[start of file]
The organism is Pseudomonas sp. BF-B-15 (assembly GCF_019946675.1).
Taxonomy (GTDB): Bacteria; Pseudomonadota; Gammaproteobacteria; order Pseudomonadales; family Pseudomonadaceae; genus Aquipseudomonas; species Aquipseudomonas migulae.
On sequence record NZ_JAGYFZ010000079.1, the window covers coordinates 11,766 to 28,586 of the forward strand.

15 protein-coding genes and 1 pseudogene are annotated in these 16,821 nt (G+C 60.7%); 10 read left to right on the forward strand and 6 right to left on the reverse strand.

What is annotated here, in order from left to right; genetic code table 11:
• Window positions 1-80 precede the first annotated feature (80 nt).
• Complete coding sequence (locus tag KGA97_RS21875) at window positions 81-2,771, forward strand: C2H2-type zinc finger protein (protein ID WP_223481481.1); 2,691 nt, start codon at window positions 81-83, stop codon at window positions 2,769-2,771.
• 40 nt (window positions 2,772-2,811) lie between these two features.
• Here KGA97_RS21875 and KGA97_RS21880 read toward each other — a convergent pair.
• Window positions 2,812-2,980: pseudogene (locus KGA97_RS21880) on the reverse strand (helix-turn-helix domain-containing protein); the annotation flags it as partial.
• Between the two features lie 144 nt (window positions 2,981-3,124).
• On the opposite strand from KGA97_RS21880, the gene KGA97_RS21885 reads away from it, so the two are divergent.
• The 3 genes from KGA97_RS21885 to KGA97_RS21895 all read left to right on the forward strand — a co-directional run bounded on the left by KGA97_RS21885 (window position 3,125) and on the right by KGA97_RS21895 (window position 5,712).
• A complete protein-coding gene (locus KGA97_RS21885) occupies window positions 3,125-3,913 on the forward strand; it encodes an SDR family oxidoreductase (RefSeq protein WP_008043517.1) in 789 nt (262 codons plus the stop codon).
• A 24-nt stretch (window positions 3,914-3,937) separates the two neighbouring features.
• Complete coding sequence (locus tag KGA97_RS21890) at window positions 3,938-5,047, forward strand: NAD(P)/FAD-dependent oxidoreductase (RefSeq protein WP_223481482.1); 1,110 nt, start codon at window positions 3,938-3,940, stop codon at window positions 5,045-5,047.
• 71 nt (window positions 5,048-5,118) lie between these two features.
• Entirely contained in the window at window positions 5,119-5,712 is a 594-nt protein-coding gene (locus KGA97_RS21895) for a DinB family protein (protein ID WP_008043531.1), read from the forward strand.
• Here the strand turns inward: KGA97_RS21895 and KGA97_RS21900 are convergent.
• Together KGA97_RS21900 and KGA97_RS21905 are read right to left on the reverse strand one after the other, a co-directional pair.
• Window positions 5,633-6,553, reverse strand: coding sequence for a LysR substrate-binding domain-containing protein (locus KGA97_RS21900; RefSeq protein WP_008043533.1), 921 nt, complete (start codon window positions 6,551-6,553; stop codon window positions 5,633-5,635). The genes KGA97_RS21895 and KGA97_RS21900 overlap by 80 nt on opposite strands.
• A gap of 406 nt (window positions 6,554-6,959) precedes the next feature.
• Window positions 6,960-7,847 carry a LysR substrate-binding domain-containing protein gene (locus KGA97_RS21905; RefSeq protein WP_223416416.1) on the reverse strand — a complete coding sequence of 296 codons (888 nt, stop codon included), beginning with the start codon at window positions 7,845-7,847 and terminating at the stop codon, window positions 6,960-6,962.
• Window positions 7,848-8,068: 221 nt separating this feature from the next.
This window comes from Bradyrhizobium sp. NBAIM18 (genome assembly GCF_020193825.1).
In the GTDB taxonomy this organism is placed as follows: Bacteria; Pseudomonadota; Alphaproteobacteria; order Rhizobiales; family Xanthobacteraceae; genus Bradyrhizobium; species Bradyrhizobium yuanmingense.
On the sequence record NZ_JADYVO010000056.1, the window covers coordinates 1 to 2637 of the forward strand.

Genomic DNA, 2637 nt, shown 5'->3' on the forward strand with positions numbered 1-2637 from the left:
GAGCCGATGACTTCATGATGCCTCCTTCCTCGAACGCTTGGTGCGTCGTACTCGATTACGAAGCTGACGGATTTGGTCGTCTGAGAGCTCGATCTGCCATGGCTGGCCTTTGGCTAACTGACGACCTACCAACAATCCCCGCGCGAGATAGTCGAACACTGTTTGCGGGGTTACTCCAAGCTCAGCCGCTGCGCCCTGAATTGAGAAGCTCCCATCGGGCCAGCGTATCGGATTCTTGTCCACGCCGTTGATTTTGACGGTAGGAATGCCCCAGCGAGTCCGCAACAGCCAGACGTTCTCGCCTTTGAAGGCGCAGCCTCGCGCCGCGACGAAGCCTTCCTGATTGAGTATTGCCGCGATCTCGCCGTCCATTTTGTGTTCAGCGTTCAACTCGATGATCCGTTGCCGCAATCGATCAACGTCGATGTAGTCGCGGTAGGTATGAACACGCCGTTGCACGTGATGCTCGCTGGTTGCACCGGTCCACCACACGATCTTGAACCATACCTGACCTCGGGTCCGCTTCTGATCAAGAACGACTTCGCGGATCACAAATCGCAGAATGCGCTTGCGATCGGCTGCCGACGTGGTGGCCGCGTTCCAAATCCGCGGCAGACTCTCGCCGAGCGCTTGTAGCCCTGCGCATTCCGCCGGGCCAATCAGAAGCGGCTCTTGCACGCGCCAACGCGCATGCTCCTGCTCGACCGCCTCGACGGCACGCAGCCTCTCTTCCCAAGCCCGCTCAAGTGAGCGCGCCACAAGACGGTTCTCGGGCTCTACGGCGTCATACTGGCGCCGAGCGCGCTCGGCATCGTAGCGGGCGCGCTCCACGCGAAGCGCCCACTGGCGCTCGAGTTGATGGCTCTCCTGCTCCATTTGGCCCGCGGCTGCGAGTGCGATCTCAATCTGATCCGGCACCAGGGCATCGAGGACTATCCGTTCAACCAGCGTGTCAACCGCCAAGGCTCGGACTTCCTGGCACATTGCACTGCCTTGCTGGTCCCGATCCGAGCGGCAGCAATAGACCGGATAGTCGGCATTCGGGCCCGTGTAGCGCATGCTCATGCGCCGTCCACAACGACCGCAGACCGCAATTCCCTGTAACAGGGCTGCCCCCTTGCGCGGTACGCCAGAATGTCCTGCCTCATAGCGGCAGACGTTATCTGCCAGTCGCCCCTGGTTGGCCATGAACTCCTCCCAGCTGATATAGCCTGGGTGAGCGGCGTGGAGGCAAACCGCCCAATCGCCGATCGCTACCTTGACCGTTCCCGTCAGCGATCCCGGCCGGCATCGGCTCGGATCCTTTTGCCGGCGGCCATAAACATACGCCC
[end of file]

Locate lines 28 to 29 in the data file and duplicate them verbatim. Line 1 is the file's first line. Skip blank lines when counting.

Genomic DNA, 2637 nt, shown 5'->3' on the forward strand with positions numbered 1-2637 from the left:
GAGCCGATGACTTCATGATGCCTCCTTCCTCGAACGCTTGGTGCGTCGTACTCGATTACGAAGCTGACGGATTTGGTCGTCTGAGAGCTCGATCTGCCATGGCTGGCCTTTGGCTAACTGACGACCTACCAACAATCCCCGCGCGAGATAGTCGAACACTGTTTGCGGGGTTACTCCAAGCTCAGCCGCTGCGCCCTGAATTGAGAAGCTCCCATCGGGCCAGCGTATCGGATTCTTGTCCACGCCGTTGATTTTGACGGTAGGAATGCCCCAGCGAGTCCGCAACAGCCAGACGTTCTCGCCTTTGAAGGCGCAGCCTCGCGCCGCGACGAAGCCTTCCTGATTGAGTATTGCCGCGATCTCGCCGTCCATTTTGTGTTCAGCGTTCAACTCGATGATCCGTTGCCGCAATCGATCAACGTCGATGTAGTCGCGGTAGGTATGAACACGCCGTTGCACGTGATGCTCGCTGGTTGCACCGGTCCACCACACGATCTTGAACCATACCTGACCTCGGGTCCGCTTCTGATCAAGAACGACTTCGCGGATCACAAATCGCAGAATGCGCTTGCGATCGGCTGCCGACGTGGTGGCCGCGTTCCAAATCCGCGGCAGACTCTCGCCGAGCGCTTGTAGCCCTGCGCATTCCGCCGGGCCAATCAGAAGCGGCTCTTGCACGCGCCAACGCGCATGCTCCTGCTCGACCGCCTCGACGGCACGCAGCCTCTCTTCCCAAGCCCGCTCAAGTGAGCGCGCCACAAGACGGTTCTCGGGCTCTACGGCGTCATACTGGCGCCGAGCGCGCTCGGCATCGTAGCGGGCGCGCTCCACGCGAAGCGCCCACTGGCGCTCGAGTTGATGGCTCTCCTGCTCCATTTGGCCCGCGGCTGCGAGTGCGATCTCAATCTGATCCGGCACCAGGGCATCGAGGACTATCCGTTCAACCAGCGTGTCAACCGCCAAGGCTCGGACTTCCTGGCACATTGCACTGCCTTGCTGGTCCCGATCCGAGCGGCAGCAATAGACCGGATAGTCGGCATTCGGGCCCGTGTAGCGCATGCTCATGCGCCGTCCACAACGACCGCAGACCGCAATTCCCTGTAACAGGGCTGCCCCCTTGCGCGGTACGCCAGAATGTCCTGCCTCATAGCGGCAGACGTTATCTGCCAGTCGCCCCTGGTTGGCCATGAACTCCTCCCAGCTGATATAGCCTGGGTGAGCGGCGTGGAGGCAAACCGCCCAATCGCCGATCGCTACCTTGACCGTTCCCGTCAGCGATCCCGGCCGGCATCGGCTCGGATCCTTTTGCCGGCGGCCATAAACATACGCCC